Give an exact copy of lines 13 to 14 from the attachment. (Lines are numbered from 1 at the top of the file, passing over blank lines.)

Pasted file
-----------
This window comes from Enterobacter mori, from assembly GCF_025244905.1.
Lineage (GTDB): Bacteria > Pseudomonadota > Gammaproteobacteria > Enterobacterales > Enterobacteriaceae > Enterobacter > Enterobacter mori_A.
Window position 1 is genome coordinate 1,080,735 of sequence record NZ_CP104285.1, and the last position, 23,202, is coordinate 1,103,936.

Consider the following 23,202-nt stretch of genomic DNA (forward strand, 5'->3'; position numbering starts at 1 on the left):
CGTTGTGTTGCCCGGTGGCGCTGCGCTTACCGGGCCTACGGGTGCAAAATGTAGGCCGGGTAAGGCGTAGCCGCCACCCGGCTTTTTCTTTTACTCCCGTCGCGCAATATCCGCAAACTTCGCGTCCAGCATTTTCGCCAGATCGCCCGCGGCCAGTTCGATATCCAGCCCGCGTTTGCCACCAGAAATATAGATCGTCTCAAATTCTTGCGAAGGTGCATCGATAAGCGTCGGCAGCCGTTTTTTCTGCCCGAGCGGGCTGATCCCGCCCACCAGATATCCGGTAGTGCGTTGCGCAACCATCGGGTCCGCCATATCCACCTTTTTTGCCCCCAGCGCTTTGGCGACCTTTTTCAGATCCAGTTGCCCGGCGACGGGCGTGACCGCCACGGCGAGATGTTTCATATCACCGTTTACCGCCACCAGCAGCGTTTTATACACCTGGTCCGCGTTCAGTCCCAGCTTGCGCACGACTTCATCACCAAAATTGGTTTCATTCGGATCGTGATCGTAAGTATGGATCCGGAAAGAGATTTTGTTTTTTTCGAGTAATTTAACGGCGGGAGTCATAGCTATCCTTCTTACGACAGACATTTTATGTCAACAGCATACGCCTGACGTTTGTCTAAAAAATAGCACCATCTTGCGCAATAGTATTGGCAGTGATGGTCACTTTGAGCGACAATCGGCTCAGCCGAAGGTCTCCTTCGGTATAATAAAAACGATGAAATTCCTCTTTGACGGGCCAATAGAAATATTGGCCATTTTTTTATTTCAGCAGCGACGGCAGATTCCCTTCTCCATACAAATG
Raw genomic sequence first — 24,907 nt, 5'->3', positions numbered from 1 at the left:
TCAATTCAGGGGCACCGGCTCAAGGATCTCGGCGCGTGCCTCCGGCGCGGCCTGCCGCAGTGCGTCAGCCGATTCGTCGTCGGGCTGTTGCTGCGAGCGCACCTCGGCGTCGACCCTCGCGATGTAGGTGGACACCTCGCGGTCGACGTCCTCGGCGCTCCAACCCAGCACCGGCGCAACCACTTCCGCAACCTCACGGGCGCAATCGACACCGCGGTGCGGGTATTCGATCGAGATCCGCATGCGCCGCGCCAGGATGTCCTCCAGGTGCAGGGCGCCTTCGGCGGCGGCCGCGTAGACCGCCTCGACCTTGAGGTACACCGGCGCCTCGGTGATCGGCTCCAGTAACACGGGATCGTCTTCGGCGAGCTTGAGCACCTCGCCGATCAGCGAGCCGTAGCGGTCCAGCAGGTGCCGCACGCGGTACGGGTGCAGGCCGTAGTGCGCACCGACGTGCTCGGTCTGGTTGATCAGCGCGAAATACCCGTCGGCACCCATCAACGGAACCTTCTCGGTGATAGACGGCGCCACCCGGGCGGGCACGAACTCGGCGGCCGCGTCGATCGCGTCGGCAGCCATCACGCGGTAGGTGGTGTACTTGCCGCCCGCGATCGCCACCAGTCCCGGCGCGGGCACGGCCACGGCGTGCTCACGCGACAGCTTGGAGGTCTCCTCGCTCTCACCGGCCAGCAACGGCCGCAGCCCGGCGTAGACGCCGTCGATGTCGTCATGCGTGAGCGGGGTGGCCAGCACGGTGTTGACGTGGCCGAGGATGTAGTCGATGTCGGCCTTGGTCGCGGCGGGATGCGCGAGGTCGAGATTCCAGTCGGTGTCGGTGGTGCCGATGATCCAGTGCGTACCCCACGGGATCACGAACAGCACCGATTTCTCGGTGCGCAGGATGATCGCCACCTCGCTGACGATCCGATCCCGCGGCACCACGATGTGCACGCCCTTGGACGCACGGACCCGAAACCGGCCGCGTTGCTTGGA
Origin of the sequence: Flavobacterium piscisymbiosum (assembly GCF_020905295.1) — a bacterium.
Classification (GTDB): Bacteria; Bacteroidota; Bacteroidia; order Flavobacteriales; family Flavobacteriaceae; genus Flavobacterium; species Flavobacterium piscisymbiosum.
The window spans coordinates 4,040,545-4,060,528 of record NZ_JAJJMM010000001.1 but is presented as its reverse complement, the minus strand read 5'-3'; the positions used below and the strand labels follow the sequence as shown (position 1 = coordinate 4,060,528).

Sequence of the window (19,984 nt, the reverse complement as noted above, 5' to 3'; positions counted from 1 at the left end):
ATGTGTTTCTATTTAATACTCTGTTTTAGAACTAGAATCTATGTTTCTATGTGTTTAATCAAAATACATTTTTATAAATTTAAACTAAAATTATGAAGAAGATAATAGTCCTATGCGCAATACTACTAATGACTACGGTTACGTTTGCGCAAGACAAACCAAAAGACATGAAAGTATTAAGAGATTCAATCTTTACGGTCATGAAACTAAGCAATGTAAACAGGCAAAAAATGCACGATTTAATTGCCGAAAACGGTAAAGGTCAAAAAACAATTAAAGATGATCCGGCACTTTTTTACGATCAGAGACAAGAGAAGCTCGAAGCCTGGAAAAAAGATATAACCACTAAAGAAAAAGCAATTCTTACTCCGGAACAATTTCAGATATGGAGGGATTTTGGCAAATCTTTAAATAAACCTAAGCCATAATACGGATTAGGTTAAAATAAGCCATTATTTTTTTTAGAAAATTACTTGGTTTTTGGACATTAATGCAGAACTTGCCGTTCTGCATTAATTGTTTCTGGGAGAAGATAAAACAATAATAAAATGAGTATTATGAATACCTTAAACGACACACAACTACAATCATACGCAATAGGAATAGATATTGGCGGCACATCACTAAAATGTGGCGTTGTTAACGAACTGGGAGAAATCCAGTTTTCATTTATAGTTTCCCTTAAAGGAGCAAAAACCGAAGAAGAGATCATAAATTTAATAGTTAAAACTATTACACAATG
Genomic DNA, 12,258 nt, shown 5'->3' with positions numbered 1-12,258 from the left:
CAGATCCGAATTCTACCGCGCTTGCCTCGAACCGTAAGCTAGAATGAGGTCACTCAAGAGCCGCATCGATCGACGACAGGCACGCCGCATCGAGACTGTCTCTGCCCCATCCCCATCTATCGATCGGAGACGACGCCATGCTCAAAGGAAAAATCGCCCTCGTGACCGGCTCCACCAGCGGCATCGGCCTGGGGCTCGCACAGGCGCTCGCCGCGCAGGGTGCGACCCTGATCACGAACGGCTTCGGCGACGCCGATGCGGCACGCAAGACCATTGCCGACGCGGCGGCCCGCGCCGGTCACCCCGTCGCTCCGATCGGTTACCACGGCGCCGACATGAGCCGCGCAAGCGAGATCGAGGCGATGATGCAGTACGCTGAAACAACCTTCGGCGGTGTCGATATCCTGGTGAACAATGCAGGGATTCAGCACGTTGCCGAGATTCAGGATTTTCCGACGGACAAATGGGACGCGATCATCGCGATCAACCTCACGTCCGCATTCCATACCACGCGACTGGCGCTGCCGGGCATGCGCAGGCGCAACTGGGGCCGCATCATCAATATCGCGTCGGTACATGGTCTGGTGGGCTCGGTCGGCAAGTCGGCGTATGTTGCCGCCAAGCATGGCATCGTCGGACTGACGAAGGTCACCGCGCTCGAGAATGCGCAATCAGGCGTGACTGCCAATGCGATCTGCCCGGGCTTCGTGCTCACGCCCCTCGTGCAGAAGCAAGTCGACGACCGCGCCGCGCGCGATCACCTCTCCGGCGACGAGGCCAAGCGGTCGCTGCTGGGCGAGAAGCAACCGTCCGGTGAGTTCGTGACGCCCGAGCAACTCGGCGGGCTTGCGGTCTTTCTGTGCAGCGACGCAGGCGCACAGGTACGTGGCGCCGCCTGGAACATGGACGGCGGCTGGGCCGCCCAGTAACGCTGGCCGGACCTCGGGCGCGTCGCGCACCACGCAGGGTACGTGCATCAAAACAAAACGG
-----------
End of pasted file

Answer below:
Genomic DNA, 12,258 nt, shown 5'->3' with positions numbered 1-12,258 from the left:
CAGATCCGAATTCTACCGCGCTTGCCTCGAACCGTAAGCTAGAATGAGGTCACTCAAGAGCCGCATCGATCGACGACAGGCACGCCGCATCGAGACTGTCTCTGCCCCATCCCCATCTATCGATCGGAGACGACGCCATGCTCAAAGGAAAAATCGCCCTCGTGACCGGCTCCACCAGCGGCATCGGCCTGGGGCTCGCACAGGCGCTCGCCGCGCAGGGTGCGACCCTGATCACGAACGGCTTCGGCGACGCCGATGCGGCACGCAAGACCATTGCCGACGCGGCGGCCCGCGCCGGTCACCCCGTCGCTCCGATCGGTTACCACGGCGCCGACATGAGCCGCGCAAGCGAGATCGAGGCGATGATGCAGTACGCTGAAACAACCTTCGGCGGTGTCGATATCCTGGTGAACAATGCAGGGATTCAGCACGTTGCCGAGATTCAGGATTTTCCGACGGACAAATGGGACGCGATCATCGCGATCAACCTCACGTCCGCATTCCATACCACGCGACTGGCGCTGCCGGGCATGCGCAGGCGCAACTGGGGCCGCATCATCAATATCGCGTCGGTACATGGTCTGGTGGGCTCGGTCGGCAAGTCGGCGTATGTTGCCGCCAAGCATGGCATCGTCGGACTGACGAAGGTCACCGCGCTCGAGAATGCGCAATCAGGCGTGACTGCCAATGCGATCTGCCCGGGCTTCGTGCTCACGCCCCTCGTGCAGAAGCAAGTCGACGACCGCGCCGCGCGCGATCACCTCTCCGGCGACGAGGCCAAGCGGTCGCTGCTGGGCGAGAAGCAACCGTCCGGTGAGTTCGTGACGCCCGAGCAACTCGGCGGGCTTGCGGTCTTTCTGTGCAGCGACGCAGGCGCACAGGTACGTGGCGCCGCCTGGAACATGGACGGCGGCTGGGCCGCCCAGTAACGCTGGCCGGACCTCGGGCGCGTCGCGCACCACGCAGGGTACGTGCATCAAAACAAAACGG